The annual meeting for Young Sisters of the Order of Preachers (YSOP) was held on zoom last weekend (8-10 Jan). There were around 29 participants for each zoom session and translations were offered in Spanish, English and French. We had group sessions and social gathering on zoom that enriched the experience of being together.
Sr Gemma Morató and Fr Timothy Radcliffe gave excellent thought provoking insights on the theme of the meeting: Signs of the times in the distortion of truth. Their presentation texts could be downloaded by clicking on the following links:
Sr Gemma Morató – Fake news (English, Español)
WEBINAR : MONITORING AND ASSESSMENT OF HUMAN RIGHTS
Yao Agbetse, professor of human rights and
independent expert at the United Nations,
hosted a webinar in French and English.
You can click here and listen to the session
around the theme:
“Monitoring and Evaluation of Human
Rights and International Humanitarian Law
in the Context of Conflict: The Case of the
Central African Republic”
50, 60 and 70 years of professed life
The Dominican Sisters of Blessed Imelda celebrated the anniversary of some their sisters on October 30. We share their joy and congratulate Sr. Leonia Dainese, Sr. Lina Basso and Sr. Matilde Nicoletti who celebrated their fiftieth anniversary of professed life. Sr. Gabriella De Benetti, Sr. Tarcisia Ceoldo, Sr. Giulia di Raimo and Sr. Camilla Giacometti for their sixtieth anniversary and Sr Bruna Branca for her seventieth anniversary.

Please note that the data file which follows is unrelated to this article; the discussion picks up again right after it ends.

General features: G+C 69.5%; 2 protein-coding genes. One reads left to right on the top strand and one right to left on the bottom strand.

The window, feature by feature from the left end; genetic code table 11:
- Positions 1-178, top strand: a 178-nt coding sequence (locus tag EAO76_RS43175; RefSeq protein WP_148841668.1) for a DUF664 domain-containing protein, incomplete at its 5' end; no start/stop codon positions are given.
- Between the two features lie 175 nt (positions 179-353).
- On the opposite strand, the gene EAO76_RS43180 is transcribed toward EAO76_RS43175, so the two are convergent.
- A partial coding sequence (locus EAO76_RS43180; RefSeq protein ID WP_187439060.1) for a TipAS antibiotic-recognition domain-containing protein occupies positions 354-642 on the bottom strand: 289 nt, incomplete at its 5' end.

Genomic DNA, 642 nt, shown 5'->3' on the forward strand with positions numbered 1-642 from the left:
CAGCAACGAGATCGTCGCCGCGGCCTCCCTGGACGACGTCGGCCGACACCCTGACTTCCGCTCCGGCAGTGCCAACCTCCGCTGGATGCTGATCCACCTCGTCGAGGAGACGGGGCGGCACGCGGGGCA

Click here for the article on their website. Here are the comments from the sisters who have celebrated the anniversary, translated from Italian.
“The attraction is similar to that exercised by something beautiful, fascinating, engaging. So it was for me. Celebrating the jubilee has meant and means giving myself back to Love with more intensity because I am experiencing, even after 50 years, that He is faithful, He is the Only One who fills my life with dignity, with meaning, with gratuitousness, with love, with every good that I need, not to keep for myself, but to distribute to other brothers and sisters. How? With the Word, with the Presence, with Interest and Care, as He does with me with the Gift of Himself in the Eucharist. I can only rejoice in HIM, praise him, thank him with all my heart ”. – Sr. Leonia Dainese
“Praise and honor to You, Lord, for the great joy of the call, and response with faith, to follow you everywhere … always. Thanks! It’s been 60 years… but it feels like the first day. Help me to be always ready and faithful, with the grace that comes from You, infinite Trinity! ” – Sr. Giulia De Raimo